Children and Love

Your children love you.  Children are born loving their parents.  It’s part of who they are as children.  Children love their parents no matter how their parents behave towards them. And it’s absolutely essential to love them back.  They can’t help loving you, and if you restrain yourself from loving them, if you don’t behave in a loving and nurturing way, there’s little else you can do to make up for it.  This isn’t just a Mormon principle—researchers agree.  Children love, and if their love isn’t reciprocated, they will be very, very unhappy.

Mormon Mother and child praying.But of course you love your children—how do you show it?  You’ll find that what makes your children feel loved may be different from how you feel loved, or how your other children feel loved.  You need to get to know your children and become aware of who they are.  There are a number of ways to find out how they feel appreciated and loved.

There are direct ways.  It’s completely all right to ask your children how they’d like to be shown love.  Do they like outings?  Do they like just to be able to talk to you?  Do they prefer being told that they’re loved, or do they prefer just to be able to do things with parents, even if those things are chores?  Every child is different, and not all may tell you what they really want.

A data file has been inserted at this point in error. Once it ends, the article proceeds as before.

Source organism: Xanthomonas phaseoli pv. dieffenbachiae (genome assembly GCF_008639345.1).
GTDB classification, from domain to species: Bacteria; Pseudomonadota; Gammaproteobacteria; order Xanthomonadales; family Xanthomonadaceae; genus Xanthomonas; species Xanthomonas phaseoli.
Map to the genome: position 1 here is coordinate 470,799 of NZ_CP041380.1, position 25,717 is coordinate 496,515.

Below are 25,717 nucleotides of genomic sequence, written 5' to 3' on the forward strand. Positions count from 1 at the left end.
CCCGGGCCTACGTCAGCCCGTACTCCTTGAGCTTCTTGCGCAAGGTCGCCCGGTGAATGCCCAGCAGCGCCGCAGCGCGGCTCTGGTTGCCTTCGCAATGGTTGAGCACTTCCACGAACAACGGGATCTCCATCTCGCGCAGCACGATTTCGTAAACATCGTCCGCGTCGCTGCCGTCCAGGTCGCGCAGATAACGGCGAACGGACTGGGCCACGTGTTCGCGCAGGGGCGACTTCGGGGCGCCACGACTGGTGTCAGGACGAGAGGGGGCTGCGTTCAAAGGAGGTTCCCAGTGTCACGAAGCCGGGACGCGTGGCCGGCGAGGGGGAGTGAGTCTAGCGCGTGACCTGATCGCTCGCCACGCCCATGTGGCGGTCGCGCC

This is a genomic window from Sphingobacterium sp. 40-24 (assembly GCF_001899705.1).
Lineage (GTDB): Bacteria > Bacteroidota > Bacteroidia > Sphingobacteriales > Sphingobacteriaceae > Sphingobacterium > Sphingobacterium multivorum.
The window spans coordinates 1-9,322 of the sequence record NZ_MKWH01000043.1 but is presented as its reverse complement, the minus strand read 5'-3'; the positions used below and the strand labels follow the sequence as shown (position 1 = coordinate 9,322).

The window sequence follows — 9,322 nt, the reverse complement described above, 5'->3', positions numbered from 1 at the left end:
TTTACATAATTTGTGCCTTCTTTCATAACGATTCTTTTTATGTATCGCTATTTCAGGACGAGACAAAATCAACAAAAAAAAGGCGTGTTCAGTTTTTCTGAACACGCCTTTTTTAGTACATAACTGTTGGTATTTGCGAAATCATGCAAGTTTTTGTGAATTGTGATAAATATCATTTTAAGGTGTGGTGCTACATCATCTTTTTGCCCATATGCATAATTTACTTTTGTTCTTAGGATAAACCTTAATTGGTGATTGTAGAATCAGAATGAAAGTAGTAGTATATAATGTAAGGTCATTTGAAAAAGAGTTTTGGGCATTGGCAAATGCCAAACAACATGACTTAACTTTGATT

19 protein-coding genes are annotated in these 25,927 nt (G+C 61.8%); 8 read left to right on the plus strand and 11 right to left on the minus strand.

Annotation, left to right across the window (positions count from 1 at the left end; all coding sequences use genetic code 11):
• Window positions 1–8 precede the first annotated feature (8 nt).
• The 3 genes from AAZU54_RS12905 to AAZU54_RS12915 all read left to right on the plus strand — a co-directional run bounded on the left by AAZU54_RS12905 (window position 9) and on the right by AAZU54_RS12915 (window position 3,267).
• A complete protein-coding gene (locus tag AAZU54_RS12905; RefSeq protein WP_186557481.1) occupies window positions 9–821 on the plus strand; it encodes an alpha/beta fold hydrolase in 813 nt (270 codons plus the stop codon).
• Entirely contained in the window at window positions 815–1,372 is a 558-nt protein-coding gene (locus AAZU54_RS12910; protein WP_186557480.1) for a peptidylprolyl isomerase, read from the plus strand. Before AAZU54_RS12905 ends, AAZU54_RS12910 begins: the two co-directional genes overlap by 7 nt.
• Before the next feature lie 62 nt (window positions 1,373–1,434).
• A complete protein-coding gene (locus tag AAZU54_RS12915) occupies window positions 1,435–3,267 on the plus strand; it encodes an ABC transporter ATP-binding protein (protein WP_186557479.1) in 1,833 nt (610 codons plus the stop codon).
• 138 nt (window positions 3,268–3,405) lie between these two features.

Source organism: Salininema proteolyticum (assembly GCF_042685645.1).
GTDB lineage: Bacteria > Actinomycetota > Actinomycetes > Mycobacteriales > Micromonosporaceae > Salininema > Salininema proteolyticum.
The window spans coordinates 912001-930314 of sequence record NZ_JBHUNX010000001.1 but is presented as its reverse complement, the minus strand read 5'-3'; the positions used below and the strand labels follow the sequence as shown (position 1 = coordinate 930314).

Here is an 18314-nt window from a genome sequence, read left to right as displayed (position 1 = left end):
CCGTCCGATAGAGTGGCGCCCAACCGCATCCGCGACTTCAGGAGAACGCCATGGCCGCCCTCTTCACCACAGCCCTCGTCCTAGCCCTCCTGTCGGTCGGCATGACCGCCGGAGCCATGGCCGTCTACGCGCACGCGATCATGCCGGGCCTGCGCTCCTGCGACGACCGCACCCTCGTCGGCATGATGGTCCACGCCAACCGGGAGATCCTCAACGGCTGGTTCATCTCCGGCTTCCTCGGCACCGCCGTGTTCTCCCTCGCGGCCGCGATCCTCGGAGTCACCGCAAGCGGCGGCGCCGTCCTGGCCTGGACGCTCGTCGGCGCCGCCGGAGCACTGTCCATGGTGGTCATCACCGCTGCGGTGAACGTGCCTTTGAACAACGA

You can also find out by watching them.  How do they show you love?  How do they not show you love?  Do they like to walk into your room and tell you about their day?  Do they ask to do a certain activity more than others?  Pay attention to your children.

Beyond this, some things are likely to be helpful for all children.  Even if you do things with them that aren’t exactly what they like or want, you’re showing your presence.  It never hurts to tell children that you love them.  It never hurts to be invested and interested in what they do.

When a child does something you like, tell him so.  Be aware of when children do more than you ask them to do and praise them for it.  They’re more likely to repeat those kinds of behaviors and feel that you appreciate them.

Also, be certain to make physical contact with your children.  Hugs are always good to give out, as are pats on the back, and touches in general.  Although some children like touch more than others, it’s a vital contact, especially if children are feeling stressed and upset.

And some things, should always be avoided.  Be careful about using sarcasm with children, even if you’re just trying to be funny.  They’ll pick up on the tone and be hurt.  Some children can carry around that hurt for quite a long time.

President of the Mormon Church, Gordon B. Hinckley, said: “Never forget that these little ones are the sons and daughters of God. . . . Love them, take care of them. Fathers, control your tempers. . . . Mothers, control your voices. . . . Rear your children in love, in the nurture and admonition of the Lord. Take care of your little ones. Welcome them into your homes, and nurture and love them with all of your hearts.”  Mormons believe that children are very important and, as such, should be treated with profound tenderness and respect.

Read more about this topic here: Being Loving and Nurturing

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